Causes RBBB • Rheumatic heart disease • Cor pulmonale / RVH • Myocarditis or cardiomyopathy • Ischemic heart disease • Degenerative disease of the conduction system • Pulmonary embolus • Congenital heart disease such as ASD
RBBB Mechanisms • Activation of the right side of the septum is initiated after slow transseptal spread of activation from the left septal surface • RV free wall then excited slowly, with variable participation of the specialized conduction system • Result is delayed and slowed activation of the RV with much or all of the RV undergoing activation after depolarization of the LV has been completed • Because LV activation remains relatively intact, the early portions of the QRS complex are normal
RBBB Mechanisms • Delayed activation of the RV causes prolongation of the QRS duration and a reduction in the cancellation of RV activation forces by the more powerful LV activation forces • The late and unopposed emergence of RV forces produces increased anterior and rightward voltage • Discordant ST-T wave patterns are generated by the same mechanisms as for LBBB; with RBBB, recovery forces are directed toward the earlier-activated LV and away from the RV
RBBB Clinical Significance • RBBB is common and often no evidence of structural heart disease • With new onset RBBB higher rate of CAD, CHF, mortality • With CAD, RBBB suggests advanced disease • RBBB interferes with other ECG diagnoses (lesser extent than LBBB) • RVH more difficult to make with RBBB because of the accentuated positive potentials in V1 • Usual criteria for LVH can be applied but have lower sensitivities • Combination of LAA or LAD with RBBB suggests underlying LVH
Interpretation: SR with 2° Type I AV Block and RBBB • Sinus rhythm with 1° AV block and 2° Type I AV block • A 5:4 Wenckebach sequence is present in the middle of the recording • The AV Wenckebach sequences are "atypical" in that the RR intervals do not progressively shorten • Complete RBBB • LAA also noted along with non-specific repolarization abnormalities
Interpretation: Atrial Flutter with 4:1 Conduction and RBBB • Flutter waves are well-seen in V1 and lead III • Rate of about 280/min, with a ventricular response at about 70/min • Classic RBBB pattern is also present • Patient had rheumatic mitral valve disease, moderate pulmonary hypertension, and tricuspid regurgitation
Interpretation: Anteroseptal MI with RBBB • Anterior precordial leads reveal a qR pattern marked ST elevation, and upright T waves • Three points are worth making with regard to a RBBB • Secondary T wave inversions are typically seen in the right precordial leads (only in those leads with a terminal R'). Upright T waves in such leads might indicate ischemia, etc. T wave inversions in leads with no terminal R' might also be ischemic • ST elevations are not normally seen in RBBB • Right precordial Q waves may be seen in RBBB without an infarct (especially in the setting of acute right ventricular overload), but if the Q waves extend past V2 or if they are slurred or wide, they suggest pathology • Bottom Line: Bundle branch block, especially RBBB does not render the ECG uninterpretable!!
Interpretation: NSR With Prior MI and RBBB • ECG shows sinus rhythm with PAC’s • RBBB causing widely but physiologically split S2 on physical exam • Pathologic Q wave V1-V3 due to prior anteroseptal MI caused by left anterior descending occlusion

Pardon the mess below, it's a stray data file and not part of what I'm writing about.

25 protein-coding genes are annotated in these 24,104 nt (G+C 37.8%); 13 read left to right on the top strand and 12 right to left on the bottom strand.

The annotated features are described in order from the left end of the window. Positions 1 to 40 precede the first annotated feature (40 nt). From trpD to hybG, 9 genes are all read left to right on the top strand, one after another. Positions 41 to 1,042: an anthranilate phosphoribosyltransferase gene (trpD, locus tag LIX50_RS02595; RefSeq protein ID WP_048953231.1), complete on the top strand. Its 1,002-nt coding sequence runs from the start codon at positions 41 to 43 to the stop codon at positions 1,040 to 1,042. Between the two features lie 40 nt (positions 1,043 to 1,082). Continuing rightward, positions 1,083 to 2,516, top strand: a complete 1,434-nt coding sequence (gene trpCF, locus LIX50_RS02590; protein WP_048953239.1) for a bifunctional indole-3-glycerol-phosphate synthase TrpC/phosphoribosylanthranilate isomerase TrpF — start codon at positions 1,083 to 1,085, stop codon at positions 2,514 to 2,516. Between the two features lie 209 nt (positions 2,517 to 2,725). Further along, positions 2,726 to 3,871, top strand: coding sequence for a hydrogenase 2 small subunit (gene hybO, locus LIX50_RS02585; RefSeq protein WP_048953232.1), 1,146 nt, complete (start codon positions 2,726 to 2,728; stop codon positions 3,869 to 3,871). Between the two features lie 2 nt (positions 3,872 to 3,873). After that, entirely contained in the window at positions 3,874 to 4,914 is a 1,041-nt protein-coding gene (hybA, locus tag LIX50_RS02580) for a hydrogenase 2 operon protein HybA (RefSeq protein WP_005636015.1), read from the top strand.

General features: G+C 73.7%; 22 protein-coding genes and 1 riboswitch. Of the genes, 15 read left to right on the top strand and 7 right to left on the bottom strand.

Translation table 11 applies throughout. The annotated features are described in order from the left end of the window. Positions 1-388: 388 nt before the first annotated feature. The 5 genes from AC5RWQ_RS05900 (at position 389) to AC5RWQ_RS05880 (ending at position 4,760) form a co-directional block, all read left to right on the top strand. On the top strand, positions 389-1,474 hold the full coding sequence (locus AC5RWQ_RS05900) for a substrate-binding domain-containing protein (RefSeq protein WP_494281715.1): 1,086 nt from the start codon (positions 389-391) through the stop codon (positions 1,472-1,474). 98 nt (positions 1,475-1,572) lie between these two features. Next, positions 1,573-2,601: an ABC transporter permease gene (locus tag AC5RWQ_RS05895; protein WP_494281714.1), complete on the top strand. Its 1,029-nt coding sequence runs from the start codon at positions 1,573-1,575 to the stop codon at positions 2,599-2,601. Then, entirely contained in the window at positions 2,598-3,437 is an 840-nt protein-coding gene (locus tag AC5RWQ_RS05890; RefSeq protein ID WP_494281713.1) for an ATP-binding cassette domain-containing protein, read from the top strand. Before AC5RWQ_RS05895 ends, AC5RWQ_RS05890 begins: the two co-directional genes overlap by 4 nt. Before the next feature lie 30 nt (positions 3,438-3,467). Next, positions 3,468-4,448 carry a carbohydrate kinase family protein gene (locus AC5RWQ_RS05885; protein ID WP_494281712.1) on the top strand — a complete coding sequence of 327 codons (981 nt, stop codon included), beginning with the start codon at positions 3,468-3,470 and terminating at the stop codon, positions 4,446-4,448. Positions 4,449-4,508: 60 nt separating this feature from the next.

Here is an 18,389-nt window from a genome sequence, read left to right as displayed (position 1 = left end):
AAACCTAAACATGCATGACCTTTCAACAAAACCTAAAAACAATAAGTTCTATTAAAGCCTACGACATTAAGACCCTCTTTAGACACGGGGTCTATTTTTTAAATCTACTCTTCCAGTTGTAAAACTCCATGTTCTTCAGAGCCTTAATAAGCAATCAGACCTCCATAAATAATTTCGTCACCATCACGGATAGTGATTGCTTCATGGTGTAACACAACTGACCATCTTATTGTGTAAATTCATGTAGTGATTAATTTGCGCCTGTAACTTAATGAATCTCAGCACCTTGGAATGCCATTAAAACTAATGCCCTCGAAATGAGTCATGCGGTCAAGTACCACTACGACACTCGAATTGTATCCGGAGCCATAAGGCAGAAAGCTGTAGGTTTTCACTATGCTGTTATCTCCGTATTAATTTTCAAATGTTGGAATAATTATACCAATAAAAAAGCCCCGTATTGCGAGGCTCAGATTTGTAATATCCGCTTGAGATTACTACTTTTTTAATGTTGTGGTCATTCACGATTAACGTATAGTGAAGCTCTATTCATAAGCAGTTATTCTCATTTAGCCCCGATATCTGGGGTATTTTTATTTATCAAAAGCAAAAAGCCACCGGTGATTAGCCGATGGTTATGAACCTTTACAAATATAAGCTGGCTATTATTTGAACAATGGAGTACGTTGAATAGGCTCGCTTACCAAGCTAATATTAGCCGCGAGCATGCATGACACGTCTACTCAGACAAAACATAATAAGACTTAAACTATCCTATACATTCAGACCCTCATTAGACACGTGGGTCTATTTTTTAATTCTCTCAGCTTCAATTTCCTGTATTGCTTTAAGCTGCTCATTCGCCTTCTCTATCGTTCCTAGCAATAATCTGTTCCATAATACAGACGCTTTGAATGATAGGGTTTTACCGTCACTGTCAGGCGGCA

Acute Ischemia and LBBB • Many different electrocardiographic criteria have been proposed for identifying acute infarction with LBBB (none sufficiently sensitive) • Features indicating possible acute ischemia • ST↑ in leads with positive QRS complex “inappropriate concordance” • ST↓ in leads V1, V2, or V3 which have predominantly negative QRS complexes “inappropriate concordance” • Extreme ST↑ (>5 mm) in leads V1 and V2 • If doubt persists, serial electrocardiograms may show evolving changes.
Interpretation: Inferior AMI with LBBB • Sinus bradycardia and LBBB with primary ST-T wave changes • LBBB morphology with primary biphasic and inverted T waves in leads 2, 3 and aVF • Uncomplicated bundle branch blocks should have "secondary" T wave changes • Inverted T waves suggest that a "primary" or ischemic process is evolving in the inferior distribution • Pt had a myocardial infarction with a CK of 700 and 21% MB fraction • Ischemic ECG changes can sometimes be read despite the presence of a bundle branch block
Interpretation: Anterior AMI with LBBB • Evidence of prior and possibly evolving MI superimposed on LBBB • Prior MI is indicated by Q waves as part of a qR in I and V6 • Notching of the ascending limb of the S wave in the mid-left chest leads consistent with prior MI (Cabrera's sign) • Biphasic T waves in the mid-left chest leads raise consideration of evolving ischemia/MI • Statement that "LBBB precludes diagnosing MI" is not correct • Yet, LBBB often does mask changes of prior or acute MI
Bundle Branch Block Review • QRS duration ≥120 ms • LBBB • Broad, notched R waves in leads V5 and V6 and usually leads I and aVl • Small or absent initial r waves in leads V1 and V2 followed by deep S waves • Absent septal q waves in left-sided leads • Prolonged intrinsicoid deflection (>60 ms) in V5 and V6 • RBBB • Broad, notched R waves (rsr', rsR', or rSR' patterns) in leads V1 and V2 • Wide and deep S waves in leads V5 and V6
Bundle Branch Block Review • Normal leads V1 and V6 • Typical QRS-T patterns in RBBB and LBBB • Note the secondary T wave inversions in leads with an rSR' complex with RBBB and in leads with a wide R wave with LBBB
Interpretation: NSR With LBBB • Patient had hypertrophic obstructive cardiomyopathy with chronic LBBB • Note evidence of LAA • Most patients with LBBB have LVH • Presence of LAA with LBBB is also strongly suggestive of underlying LVH • Note: there is some baseline artifact here that at times simulates a pacemaker stimulus--however the patient did not have an electronic pacemaker and the P waves and wide QRS are due to native conduction entirely